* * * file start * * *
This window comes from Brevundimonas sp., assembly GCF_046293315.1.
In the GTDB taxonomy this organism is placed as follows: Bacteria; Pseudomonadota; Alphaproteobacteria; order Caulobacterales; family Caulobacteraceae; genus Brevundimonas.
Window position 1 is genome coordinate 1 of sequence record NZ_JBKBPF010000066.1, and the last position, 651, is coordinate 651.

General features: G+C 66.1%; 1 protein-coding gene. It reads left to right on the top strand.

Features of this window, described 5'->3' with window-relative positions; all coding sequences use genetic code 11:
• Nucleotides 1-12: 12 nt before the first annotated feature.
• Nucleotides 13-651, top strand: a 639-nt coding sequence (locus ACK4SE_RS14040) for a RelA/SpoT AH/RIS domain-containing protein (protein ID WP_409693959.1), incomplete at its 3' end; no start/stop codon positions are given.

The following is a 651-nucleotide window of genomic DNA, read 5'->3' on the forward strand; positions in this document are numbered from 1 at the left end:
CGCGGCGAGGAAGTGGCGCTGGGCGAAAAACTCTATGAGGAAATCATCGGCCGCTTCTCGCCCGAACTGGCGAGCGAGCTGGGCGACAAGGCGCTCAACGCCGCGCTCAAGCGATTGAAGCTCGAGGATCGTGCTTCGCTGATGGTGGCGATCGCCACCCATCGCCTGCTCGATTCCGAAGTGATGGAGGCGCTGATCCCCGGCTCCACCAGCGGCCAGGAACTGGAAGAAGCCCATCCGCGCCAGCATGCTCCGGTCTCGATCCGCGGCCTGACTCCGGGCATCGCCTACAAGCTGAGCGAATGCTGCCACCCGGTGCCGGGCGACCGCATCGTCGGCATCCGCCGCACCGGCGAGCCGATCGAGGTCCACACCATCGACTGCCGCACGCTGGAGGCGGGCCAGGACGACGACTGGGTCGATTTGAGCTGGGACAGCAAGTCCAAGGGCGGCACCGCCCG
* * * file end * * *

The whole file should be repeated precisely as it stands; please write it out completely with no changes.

This window comes from Brevundimonas sp., assembly GCF_046293315.1.
In the GTDB taxonomy this organism is placed as follows: Bacteria; Pseudomonadota; Alphaproteobacteria; order Caulobacterales; family Caulobacteraceae; genus Brevundimonas.
Window position 1 is genome coordinate 1 of sequence record NZ_JBKBPF010000066.1, and the last position, 651, is coordinate 651.

General features: G+C 66.1%; 1 protein-coding gene. It reads left to right on the top strand.

Features of this window, described 5'->3' with window-relative positions; all coding sequences use genetic code 11:
• Nucleotides 1-12: 12 nt before the first annotated feature.
• Nucleotides 13-651, top strand: a 639-nt coding sequence (locus ACK4SE_RS14040) for a RelA/SpoT AH/RIS domain-containing protein (protein ID WP_409693959.1), incomplete at its 3' end; no start/stop codon positions are given.

The following is a 651-nucleotide window of genomic DNA, read 5'->3' on the forward strand; positions in this document are numbered from 1 at the left end:
CGCGGCGAGGAAGTGGCGCTGGGCGAAAAACTCTATGAGGAAATCATCGGCCGCTTCTCGCCCGAACTGGCGAGCGAGCTGGGCGACAAGGCGCTCAACGCCGCGCTCAAGCGATTGAAGCTCGAGGATCGTGCTTCGCTGATGGTGGCGATCGCCACCCATCGCCTGCTCGATTCCGAAGTGATGGAGGCGCTGATCCCCGGCTCCACCAGCGGCCAGGAACTGGAAGAAGCCCATCCGCGCCAGCATGCTCCGGTCTCGATCCGCGGCCTGACTCCGGGCATCGCCTACAAGCTGAGCGAATGCTGCCACCCGGTGCCGGGCGACCGCATCGTCGGCATCCGCCGCACCGGCGAGCCGATCGAGGTCCACACCATCGACTGCCGCACGCTGGAGGCGGGCCAGGACGACGACTGGGTCGATTTGAGCTGGGACAGCAAGTCCAAGGGCGGCACCGCCCG